by J. Patrice McSherry*
In 2012 and 2013 there have been important developments in the case of Víctor Jara, the beloved Chilean folk singer and songwriter who was tortured and killed in the Stadium of Chile after the 1973 military coup in that country. The murder of Jara was one of the earliest and most infamous crimes committed by the military junta. Jara was detained at the Universidad Técnica del Estado in Santiago along with hundreds of other professors and students and taken to the stadium, which held thousands of supporters of the democratic socialist government of Salvador Allende. There Víctor was viciously tortured. He was subjected to electric shocks and beatings with blunt instruments, and his hands were broken. According to recent testimony, he was finally shot in the head and then his body machine-gunned. The autopsy showed 44 bullet wounds. According to official government investigations carried out in the years since the dictatorship, some 3,000 Chileans disappeared and some 28,000 people were tortured under the bloody regime of Augusto Pinochet (1973 to 1990).
Víctor Jara was a founder of and major figure in the cultural phenomenon of Chilean New Song (la Nueva Canción chilena), a musical movement that was an organic part of the larger social and political struggles of the 1960s in Chile. These combined movements transformed the political and cultural fabric of Chilean society. The New Song musicians incorporated ancient Latin American instruments (especially indigenous flutes, pipes, and stringed instruments such as el charango). They blended traditional Latin American folk songs and rhythms with modern forms of harmony and poetic lyrics that spoke movingly of the burning social and political issues of the day. Víctor was a mentor and an inspiration for younger members of the New Song movement, including the well-known groups Quilapayún and Inti-Illimani. The New Song music was part of a rediscovery of the indigenous and popular cultures of the region, contributing to a new sense of Latin American identity and a new set of values of popular power, solidarity, and social justice. Víctor Jara was also a renowned theater director, poet, and Communist Party militant. His songs spoke stirringly of the lives of the poor, denounced injustices and massacres, and communicated the vision of a new, socially just future. Many of his emblematic songs (such as “Plegaria a un labrador” and “Te recuerdo Amanda”) are known worldwide and continue to be sung today.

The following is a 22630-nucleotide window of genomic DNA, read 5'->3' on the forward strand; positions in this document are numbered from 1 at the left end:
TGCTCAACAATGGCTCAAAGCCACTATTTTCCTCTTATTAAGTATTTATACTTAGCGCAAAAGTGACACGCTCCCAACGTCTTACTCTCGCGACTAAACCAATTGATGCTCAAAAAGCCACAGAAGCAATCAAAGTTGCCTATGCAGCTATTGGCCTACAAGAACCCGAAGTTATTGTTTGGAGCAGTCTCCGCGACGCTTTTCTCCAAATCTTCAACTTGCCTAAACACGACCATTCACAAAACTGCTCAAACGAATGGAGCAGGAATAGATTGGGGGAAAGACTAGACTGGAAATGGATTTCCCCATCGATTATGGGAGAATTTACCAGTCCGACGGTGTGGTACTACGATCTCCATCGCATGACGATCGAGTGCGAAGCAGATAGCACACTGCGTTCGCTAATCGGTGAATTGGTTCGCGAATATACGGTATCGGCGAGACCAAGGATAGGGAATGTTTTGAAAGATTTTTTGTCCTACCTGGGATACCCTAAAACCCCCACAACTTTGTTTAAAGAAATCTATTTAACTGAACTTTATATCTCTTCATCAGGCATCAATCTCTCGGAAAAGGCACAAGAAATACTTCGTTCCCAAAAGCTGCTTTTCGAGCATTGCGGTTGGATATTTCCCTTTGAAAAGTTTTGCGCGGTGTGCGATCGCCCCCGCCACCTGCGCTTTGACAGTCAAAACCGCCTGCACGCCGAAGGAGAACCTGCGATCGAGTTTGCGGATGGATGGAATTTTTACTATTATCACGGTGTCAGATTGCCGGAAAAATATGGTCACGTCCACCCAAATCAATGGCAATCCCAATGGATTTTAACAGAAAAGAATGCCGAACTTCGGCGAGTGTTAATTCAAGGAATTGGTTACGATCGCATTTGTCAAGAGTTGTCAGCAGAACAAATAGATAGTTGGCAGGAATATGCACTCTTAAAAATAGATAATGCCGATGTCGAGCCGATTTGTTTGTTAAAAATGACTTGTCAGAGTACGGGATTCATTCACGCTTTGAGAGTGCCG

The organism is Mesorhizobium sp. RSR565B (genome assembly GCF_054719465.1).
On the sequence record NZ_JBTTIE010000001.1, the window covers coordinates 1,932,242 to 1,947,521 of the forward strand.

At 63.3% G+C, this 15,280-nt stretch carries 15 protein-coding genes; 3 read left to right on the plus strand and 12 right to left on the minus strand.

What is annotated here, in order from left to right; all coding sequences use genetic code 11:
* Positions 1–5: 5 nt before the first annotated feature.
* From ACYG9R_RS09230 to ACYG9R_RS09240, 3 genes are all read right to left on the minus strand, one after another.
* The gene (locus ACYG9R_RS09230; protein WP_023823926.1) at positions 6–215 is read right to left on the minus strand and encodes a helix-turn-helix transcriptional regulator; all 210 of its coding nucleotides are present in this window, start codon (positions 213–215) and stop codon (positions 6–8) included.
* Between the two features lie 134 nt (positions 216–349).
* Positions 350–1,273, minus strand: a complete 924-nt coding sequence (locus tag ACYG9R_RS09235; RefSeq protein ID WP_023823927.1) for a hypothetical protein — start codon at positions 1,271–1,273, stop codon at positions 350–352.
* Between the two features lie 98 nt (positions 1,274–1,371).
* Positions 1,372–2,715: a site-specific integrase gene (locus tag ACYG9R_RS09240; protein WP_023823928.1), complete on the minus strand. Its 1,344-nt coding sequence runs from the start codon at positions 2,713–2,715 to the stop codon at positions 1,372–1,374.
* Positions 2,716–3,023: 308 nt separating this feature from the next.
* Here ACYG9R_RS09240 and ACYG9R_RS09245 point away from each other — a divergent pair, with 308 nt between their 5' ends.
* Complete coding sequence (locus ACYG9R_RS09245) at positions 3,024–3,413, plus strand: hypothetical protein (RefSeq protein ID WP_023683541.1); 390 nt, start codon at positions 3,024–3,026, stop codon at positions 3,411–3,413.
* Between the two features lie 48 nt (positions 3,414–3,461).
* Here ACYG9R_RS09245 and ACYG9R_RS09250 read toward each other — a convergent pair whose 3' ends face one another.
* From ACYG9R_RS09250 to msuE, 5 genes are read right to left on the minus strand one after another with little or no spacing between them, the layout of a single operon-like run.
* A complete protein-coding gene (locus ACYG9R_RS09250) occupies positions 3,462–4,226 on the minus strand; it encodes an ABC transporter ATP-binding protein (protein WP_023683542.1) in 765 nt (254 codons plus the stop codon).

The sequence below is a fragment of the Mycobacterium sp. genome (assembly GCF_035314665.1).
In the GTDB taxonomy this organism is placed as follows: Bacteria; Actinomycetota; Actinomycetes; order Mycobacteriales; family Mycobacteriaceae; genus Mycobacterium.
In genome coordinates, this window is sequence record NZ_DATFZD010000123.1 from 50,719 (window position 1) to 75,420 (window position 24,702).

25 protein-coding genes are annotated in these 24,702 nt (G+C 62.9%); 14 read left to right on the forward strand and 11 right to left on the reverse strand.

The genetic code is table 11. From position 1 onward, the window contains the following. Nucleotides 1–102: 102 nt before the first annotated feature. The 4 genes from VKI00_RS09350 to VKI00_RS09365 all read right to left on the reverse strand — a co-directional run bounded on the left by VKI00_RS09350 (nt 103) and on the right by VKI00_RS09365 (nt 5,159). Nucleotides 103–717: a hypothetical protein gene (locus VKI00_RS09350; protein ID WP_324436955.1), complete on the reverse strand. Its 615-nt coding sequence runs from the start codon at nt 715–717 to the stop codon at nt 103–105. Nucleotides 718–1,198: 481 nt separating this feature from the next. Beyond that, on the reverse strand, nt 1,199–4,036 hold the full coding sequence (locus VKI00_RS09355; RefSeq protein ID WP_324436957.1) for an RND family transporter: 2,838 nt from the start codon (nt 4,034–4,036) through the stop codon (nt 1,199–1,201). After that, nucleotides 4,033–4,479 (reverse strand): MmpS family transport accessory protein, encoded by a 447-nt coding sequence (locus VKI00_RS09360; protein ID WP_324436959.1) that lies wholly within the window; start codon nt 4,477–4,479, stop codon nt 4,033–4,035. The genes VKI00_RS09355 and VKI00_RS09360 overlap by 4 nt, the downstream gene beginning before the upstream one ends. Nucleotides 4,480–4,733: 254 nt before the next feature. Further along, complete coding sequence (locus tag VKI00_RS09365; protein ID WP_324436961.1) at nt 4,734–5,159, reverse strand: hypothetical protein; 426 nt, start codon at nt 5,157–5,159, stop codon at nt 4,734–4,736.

Chile’s popular movements succeeded in electing Salvador Allende of Unidad Popular (amultiparty coalition) to the presidency in 1970. Allende served for 1,000 days, attempting to reduce social inequalities and create “a Chilean path to socialism” through constitutional processes. Despite enormous popular support from Chile’s poor and working classes, Allende faced protracted opposition from conservative political parties, the upper classes, and large sectors of the armed forces. Moreover, the Nixon administration, fearing the example of a democratically elected socialist, had been deeply involved in covert attempts to prevent Allende from taking office. After those attempts failed, Washington imposed an economic embargo on Chile (Nixon famously told his aides to “make the economy scream”) and the CIA maintained a secret program known as Track II to undermine Allende and stimulate the armed forces to carry out a coup.